Please join the DLA for a talk by Danica Savonick, Assistant Professor of English at SUNY Cortland. This talk explores the transformative impact that collaborative, multimodal, and public projects can have on students in the literature and writing classroom. Savonick begins with an unconventional genealogy of digital humanities pedagogy. While digital humanities is often understood as a response to the internet, her research explores how many contemporary engaged, public, and project-based learning methods had their roots in the feminist and antiracist social movements of the 1960s and 1970s. More specifically, Savonick focus on the teaching practices of authors June Jordan and Toni Cade Bambara, both of whom organized their courses around the practice of publishing student writing as part of their larger educational activism. This work, she suggests, helps us think about digital pedagogy not solely as a response to the internet, but as a continuation of long, ongoing efforts to produce relevant education that prepares students to navigate and improve the world beyond the classroom. The remainder of the talk provides an overview of exciting contemporary approaches to digital humanities pedagogy in writing and literature classrooms (mapping projects, Wikipedia-editing assignments, public blog posts), with an emphasis on assignments that challenge students to “write out loud” and create something that makes an impact on audiences beyond the classroom. Lunch will be provided. Please RSVP here by March 26.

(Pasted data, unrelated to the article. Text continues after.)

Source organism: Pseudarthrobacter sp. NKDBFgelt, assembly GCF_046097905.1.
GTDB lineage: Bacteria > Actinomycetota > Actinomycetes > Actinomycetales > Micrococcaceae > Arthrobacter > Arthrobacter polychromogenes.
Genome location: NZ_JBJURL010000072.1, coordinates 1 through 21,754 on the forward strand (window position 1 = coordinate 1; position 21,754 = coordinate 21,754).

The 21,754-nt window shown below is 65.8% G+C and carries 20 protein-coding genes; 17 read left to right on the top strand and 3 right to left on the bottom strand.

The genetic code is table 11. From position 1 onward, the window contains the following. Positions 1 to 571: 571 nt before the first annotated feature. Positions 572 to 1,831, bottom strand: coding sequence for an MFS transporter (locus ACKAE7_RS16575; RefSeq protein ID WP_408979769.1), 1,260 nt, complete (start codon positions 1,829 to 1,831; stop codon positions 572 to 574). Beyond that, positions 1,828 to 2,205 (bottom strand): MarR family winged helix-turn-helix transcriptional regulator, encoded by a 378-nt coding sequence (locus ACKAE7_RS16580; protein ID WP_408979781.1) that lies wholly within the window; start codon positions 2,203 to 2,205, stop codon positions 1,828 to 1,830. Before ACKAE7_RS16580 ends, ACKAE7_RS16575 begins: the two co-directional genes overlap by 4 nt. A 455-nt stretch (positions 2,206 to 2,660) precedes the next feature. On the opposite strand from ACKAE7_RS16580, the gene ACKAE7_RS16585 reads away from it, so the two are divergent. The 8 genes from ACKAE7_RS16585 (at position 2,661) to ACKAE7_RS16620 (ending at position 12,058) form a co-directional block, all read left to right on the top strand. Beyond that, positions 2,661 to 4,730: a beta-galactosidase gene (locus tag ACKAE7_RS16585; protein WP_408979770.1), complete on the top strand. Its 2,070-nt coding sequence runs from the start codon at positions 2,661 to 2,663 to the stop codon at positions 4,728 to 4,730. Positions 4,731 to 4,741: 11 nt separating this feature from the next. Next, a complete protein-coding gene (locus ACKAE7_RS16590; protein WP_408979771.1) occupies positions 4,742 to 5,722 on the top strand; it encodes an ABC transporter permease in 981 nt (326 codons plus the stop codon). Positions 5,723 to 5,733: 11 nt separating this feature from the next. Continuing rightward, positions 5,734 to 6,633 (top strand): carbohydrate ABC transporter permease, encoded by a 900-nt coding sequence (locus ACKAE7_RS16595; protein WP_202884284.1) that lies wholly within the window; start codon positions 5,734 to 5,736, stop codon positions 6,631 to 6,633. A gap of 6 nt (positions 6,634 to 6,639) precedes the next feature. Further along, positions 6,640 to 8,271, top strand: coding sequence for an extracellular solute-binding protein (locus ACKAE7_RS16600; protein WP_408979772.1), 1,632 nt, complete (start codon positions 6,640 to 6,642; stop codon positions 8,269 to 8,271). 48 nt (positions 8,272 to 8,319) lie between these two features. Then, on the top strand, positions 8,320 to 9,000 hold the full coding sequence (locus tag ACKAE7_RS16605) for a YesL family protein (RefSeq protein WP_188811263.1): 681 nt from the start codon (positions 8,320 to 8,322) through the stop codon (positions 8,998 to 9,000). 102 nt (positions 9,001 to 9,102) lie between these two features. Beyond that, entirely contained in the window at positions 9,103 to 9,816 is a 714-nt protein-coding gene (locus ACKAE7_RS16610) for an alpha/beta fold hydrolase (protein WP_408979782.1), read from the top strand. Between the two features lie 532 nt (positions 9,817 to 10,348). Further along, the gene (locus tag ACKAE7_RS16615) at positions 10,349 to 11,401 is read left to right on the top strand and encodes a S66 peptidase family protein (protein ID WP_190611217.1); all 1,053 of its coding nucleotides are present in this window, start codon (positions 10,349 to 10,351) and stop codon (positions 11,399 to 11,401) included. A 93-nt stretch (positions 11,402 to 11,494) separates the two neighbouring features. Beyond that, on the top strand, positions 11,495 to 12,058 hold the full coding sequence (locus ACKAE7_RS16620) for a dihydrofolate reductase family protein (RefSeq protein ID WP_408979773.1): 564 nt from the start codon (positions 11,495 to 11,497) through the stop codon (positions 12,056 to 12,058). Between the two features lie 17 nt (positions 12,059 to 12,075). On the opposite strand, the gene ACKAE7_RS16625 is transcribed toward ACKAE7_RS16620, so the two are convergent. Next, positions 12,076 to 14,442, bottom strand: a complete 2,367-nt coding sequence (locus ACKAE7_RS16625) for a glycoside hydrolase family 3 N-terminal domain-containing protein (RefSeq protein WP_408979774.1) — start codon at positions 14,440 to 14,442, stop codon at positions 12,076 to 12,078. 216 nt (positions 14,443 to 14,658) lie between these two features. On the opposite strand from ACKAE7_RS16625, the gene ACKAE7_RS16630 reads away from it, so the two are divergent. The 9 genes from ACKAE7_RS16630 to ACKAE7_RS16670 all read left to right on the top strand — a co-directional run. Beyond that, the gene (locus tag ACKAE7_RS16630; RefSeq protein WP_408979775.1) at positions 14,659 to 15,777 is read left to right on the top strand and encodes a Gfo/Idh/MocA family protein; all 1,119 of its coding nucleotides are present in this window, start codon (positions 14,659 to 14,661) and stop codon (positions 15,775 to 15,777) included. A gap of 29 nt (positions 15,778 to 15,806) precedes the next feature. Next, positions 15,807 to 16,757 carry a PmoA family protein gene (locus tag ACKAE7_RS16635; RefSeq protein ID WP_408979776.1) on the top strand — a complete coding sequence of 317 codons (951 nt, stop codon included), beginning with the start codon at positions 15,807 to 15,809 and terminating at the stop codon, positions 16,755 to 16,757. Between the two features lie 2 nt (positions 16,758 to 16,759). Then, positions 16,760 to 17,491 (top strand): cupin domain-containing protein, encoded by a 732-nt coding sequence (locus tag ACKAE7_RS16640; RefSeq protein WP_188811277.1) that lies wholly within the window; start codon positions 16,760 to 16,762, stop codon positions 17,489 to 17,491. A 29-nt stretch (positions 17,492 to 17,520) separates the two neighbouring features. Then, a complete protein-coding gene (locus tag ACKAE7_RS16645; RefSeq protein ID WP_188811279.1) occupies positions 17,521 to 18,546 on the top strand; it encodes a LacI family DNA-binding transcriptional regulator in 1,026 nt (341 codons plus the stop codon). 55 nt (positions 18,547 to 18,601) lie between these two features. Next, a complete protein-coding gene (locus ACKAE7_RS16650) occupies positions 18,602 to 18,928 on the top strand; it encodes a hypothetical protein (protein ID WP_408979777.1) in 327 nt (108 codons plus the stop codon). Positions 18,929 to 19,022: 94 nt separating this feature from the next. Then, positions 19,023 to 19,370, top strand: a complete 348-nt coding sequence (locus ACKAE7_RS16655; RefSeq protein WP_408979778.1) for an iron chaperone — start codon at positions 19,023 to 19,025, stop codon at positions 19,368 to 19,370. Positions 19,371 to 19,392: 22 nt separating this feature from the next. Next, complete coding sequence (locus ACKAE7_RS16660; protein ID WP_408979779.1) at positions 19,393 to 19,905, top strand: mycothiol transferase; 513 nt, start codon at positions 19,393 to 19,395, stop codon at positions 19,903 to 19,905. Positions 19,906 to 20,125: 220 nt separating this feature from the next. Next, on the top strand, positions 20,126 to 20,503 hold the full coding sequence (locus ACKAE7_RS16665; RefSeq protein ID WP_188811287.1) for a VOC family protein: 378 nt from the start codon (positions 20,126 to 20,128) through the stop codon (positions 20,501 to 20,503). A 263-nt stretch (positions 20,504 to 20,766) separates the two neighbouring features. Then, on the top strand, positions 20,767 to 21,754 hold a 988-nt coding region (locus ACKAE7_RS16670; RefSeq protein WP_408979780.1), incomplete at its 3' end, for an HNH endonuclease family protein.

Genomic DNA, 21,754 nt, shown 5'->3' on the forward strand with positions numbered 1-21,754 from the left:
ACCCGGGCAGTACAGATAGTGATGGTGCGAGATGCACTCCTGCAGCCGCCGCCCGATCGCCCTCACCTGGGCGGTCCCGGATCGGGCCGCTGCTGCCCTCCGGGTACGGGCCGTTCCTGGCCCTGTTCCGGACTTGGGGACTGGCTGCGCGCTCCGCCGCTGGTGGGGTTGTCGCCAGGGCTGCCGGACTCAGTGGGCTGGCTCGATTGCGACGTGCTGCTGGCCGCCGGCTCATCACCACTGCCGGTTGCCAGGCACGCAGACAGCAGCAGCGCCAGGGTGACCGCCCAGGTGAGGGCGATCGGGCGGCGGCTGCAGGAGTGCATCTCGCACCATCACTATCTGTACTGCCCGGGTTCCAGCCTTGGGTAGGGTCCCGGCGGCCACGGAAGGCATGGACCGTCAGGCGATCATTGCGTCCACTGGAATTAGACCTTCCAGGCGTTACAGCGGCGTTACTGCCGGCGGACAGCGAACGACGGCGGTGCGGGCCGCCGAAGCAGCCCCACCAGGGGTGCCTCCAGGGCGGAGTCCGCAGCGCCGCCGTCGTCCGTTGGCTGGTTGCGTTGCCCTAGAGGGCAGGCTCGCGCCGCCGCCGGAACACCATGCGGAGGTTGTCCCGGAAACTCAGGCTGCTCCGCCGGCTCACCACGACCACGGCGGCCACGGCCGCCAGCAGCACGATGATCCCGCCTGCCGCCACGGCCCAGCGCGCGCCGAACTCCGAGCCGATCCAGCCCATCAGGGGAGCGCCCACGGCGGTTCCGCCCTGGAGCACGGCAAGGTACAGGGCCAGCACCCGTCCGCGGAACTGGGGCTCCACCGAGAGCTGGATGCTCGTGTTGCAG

Date: March 31
Time: 12:15 -1:30 pm
Place: CTLR Lounge, Davis Family Library